A2 Milk shareholders were shocked when the company announced at 8.56am on Monday that CEO Jayne Hrdlicka "has agreed to step down from her role", effective immediately.
This was only 17 months after she started at the company.
• A2 Milk boss Jayne Hrdlicka exits job suddenly
• A2 Milk chair says Jayne Hrdlicka's departure was not performance-related
• Jayne Hrdlicka's exit raises more questions for delicately poised a2 Milk
The first responses were a sharp drop in the company's share price, followed by these questions: Did she jump or was she pushed? What impact would this have on the company's long-term share price? Would she receive a huge payout? Were a2 shareholders effectively funding her ability to be a long-term president and chairman of Tennis Australia?
The past five days have given the opportunity to answer these questions and assess Hrdlicka's a2 legacy.
Carla Jayne Hrdlicka was raised in Kansas, in the United States, as a member of a highly successful Czech Republic immigrant family. She graduated from Colorado College with a BA in Mathematics and Economics and went on to receive an MBA from Tuck School of Business at Dartmouth College, New Hampshire.
Hrdlicka joined the US management consultants Bain & Co in 1987, followed by two executive positions in the publishing sector between 1991 and 1997. The first was in North Carolina, followed by a position in Sydney, Australia. She re-joined Bain & Co in Australia in 1997 and remained there for 13 years.
In August 2010, Hrdlicka acquired two new positions. She was appointed a non-executive director of supermarket giant Woolworths, where she remained until 2016, and started as a senior executive at Qantas.
Two years later, in mid-2012, Hrdlicka was promoted to chief executive of Jetstar, Qantas' budget airline. She remained in that position until November 2017.
The Qantas annual report for the June 2017 year showed that Jetstar had underlying Ebit (earnings before interest and tax) of A$417 million for the year, compared with A$452m for the June 2016 year.
The earnings decline was because the carrier only "partially offset the impact of booking and service fee charges and softer freight yields".
Hrdlicka's total remuneration for the June 2017 year was A$2.8m compared with A$3.0m for the previous year.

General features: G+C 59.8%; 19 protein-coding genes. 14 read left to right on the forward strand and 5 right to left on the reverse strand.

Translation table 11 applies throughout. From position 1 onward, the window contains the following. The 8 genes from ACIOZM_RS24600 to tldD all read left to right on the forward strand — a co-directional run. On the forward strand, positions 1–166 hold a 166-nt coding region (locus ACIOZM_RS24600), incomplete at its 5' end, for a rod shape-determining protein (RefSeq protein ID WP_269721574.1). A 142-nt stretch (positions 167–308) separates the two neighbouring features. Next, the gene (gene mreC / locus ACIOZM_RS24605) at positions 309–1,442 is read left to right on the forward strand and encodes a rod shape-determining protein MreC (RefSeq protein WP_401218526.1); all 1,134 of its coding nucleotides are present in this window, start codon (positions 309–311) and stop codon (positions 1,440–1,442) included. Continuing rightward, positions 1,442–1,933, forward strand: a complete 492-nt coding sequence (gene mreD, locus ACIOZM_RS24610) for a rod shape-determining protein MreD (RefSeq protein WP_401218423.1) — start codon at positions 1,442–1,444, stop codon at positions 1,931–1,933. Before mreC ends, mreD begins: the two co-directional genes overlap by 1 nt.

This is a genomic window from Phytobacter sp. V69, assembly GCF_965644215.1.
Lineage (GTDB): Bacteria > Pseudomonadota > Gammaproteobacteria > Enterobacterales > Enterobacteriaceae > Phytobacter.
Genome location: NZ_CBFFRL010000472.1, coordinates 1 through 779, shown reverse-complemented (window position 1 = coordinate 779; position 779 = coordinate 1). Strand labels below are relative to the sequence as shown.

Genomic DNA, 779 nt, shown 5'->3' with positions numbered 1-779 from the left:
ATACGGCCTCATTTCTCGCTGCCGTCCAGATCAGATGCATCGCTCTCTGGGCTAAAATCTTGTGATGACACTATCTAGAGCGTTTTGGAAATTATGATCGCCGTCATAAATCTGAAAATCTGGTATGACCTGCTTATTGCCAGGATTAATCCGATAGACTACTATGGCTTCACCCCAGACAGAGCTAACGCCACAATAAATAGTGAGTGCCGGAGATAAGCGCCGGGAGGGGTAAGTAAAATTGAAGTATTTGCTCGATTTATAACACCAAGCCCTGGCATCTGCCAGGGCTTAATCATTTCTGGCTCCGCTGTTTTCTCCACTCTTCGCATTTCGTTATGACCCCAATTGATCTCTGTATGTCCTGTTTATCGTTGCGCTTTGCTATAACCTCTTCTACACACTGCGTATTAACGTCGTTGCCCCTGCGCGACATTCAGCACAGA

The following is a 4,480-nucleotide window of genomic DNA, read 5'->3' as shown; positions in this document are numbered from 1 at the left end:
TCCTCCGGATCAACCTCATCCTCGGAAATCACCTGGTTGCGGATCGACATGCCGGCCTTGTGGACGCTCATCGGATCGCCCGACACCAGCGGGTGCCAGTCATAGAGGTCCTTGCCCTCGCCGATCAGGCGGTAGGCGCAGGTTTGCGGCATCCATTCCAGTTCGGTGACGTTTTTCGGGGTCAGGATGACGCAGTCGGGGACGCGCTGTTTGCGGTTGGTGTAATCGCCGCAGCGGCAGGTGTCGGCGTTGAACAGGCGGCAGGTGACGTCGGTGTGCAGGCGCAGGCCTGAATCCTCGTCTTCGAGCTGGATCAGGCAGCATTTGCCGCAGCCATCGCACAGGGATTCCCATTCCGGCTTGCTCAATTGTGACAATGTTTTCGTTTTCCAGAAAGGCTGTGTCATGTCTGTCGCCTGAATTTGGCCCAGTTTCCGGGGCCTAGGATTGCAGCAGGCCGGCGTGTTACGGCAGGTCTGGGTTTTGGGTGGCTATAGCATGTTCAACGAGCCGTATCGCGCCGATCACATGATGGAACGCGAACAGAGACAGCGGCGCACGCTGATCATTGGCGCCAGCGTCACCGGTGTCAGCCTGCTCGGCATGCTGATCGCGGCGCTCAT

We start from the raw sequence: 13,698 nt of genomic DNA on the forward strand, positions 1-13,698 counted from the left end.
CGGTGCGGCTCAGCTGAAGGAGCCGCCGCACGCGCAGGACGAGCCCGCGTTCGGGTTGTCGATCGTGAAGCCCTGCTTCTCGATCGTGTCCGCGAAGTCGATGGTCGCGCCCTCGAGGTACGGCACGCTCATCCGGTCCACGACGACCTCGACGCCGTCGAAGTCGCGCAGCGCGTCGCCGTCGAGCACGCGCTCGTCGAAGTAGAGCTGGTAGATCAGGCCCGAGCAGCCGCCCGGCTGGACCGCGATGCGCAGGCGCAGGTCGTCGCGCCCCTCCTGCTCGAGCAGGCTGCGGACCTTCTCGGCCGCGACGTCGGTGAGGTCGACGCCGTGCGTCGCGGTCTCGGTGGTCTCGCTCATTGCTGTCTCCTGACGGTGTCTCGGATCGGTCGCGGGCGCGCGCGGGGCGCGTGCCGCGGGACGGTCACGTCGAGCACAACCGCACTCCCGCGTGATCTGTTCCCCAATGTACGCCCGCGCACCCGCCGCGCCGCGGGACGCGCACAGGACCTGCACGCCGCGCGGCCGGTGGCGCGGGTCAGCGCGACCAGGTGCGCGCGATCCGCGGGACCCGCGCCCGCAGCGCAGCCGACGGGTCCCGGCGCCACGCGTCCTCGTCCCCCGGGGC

Three major announcements were made regarding Hrdlicka in the second half of 2017:
• On August 28, Qantas announced Hrdlicka would move from CEO Jetstar to CEO Qantas Loyalty. This indicated that her star had faded, as CEO Qantas Loyalty is a lower paying position than CEO Jetstar
• On October 23, Hrdlicka was elected non-executive president and chairman of Tennis Australia
• On December 14, a2 Milk announced that she would be the company's new managing director and CEO.
It was a huge achievement for Hrdlicka to be elected president and chairman of Tennis Australia, given her US background and the fact that this is one of Melbourne's most sought after and prestigious appointments. It is also a long-term post, as before Hrdlicka, only 10 individuals have held this position since 1904.
Tennis Australia is also a big business, mainly because it runs the hugely successful Australian Tennis Open. The Melbourne-based organisation generated revenue of A$315m for the 12 months to June 2017, the year before Hrdlicka's appointment, while a2 Milk reported revenue of $549m for the same 12-month period.
A2's announcement on December 14, 2017 stated that "Jayne was more recently employed for over 5 years in the role of CEO of the Jetstar Group". This was technically correct, but it failed to mention that she had recently moved to a lower paying position at Qantas.
At the time, David Hearn, the highly regarded a2 chairman, was asked whether Hrdlicka would have the bandwidth to fulfil her obligations at a2 Milk, as well as Tennis Australia. His response was that the Australian Tennis Open, which was Tennis Australia's main undertaking, was a two-week event and he was happy that she could handle both positions, as well as commuting from her Melbourne home to a2's Sydney office and playing an important role in the upbringing of her two young sons.